Discovery of Bourbon Virus Raises Many Questions

December 24, 2014

The discovery of a new virus implicated in the death of a Kansas farmer this past June raises many questions about its host, prevalence, spectrum of disease, and ultimately its treatment and prevention, according to an infectious disease expert who treated the patient.

Yesterday, the Kansas Department of Health and Environment announced the first known case of the so-called Bourbon virus, named after the Kansas county where the unidentified patient had lived. His symptoms — fever, low red and white blood cell counts, elevated liver enzymes, and loss of appetite — suggested a tick-borne illness such as ehrlichiosis or the Heartland virus, but test results were negative. A laboratory with the Centers for Disease Control and Prevention in Fort Collins, Colorado, finally determined that the virus was one never seen before in the Western hemisphere.

The Bourbon virus belongs to the orthomyxovirus family and possesses a genome similar to that of such viruses in Eastern Europe, Africa, and Asia, said Dana Hawkinson, MD, an infectious disease physician at the University of Kansas Hospital, who cared for the Kansas farmer. The virus appears to be tick-borne, but that has not been proven yet.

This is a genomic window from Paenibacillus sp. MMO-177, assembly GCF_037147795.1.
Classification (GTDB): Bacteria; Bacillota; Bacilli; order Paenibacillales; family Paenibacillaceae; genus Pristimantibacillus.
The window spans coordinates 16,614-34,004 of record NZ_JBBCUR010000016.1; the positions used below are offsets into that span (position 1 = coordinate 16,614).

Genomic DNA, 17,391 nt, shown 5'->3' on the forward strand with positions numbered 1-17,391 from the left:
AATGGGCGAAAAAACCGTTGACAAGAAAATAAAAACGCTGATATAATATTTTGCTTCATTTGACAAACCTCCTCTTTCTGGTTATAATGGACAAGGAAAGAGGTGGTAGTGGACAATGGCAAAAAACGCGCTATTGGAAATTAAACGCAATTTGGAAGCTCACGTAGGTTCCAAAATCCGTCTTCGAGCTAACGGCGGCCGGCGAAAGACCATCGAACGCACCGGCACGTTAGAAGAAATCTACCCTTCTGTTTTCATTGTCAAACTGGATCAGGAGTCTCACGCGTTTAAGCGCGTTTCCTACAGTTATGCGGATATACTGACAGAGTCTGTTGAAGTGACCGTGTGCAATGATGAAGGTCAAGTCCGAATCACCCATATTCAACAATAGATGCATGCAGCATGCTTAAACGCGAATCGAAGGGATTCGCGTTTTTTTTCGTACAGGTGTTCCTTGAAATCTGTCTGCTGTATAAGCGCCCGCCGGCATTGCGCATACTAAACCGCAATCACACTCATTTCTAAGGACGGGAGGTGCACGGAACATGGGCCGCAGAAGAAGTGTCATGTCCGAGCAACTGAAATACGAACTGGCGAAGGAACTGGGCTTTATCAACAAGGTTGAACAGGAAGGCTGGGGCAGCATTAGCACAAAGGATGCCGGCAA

"We suspect it's been around for a while," Dr Hawkinson told Medscape Medical News. "We haven't been able to identify it until now."

Public health authorities intend to test other patients in Kansas who have experienced symptoms resembling those of the Bourbon virus and whose condition defied diagnosis to determine whether they also were infected with the new virus. The results will help answer how prevalent the virus is, said Dr Hawkinson, an assistant professor of infectious diseases at the University of Kansas School of Medicine. Epidemiologists may go so far as to test healthy individuals for the presence of antibodies to the Bourbon virus, he said.

The Centers for Disease Control and Prevention will collect and test ticks to determine whether they are the virus' host.

Future studies also will look at the virus on a molecular level to determine how it interacts with the human body and how that led to the death of the Kansas farmer. Dr Hawkinson said that on the basis of one case, the spectrum of disease for the Bourbon virus is unknown. It is possible some individuals might experience a milder version of the illness that sent an otherwise healthy man to the hospital, where his condition progressed to lung and kidney failure and shock. The answers to these questions could lead to the development of a vaccine for Bourbon virus and a treatment, said Dr Hawkinson. He also anticipates development of a commercial laboratory test for the Bourbon virus that would become a routine screening tool.

Then there is a question of how a virus with roots in Africa, Asia, and Europe landed in the American Midwest.

"A lot of different organisms find their way to different parts of the world," Dr Hawkinson said.

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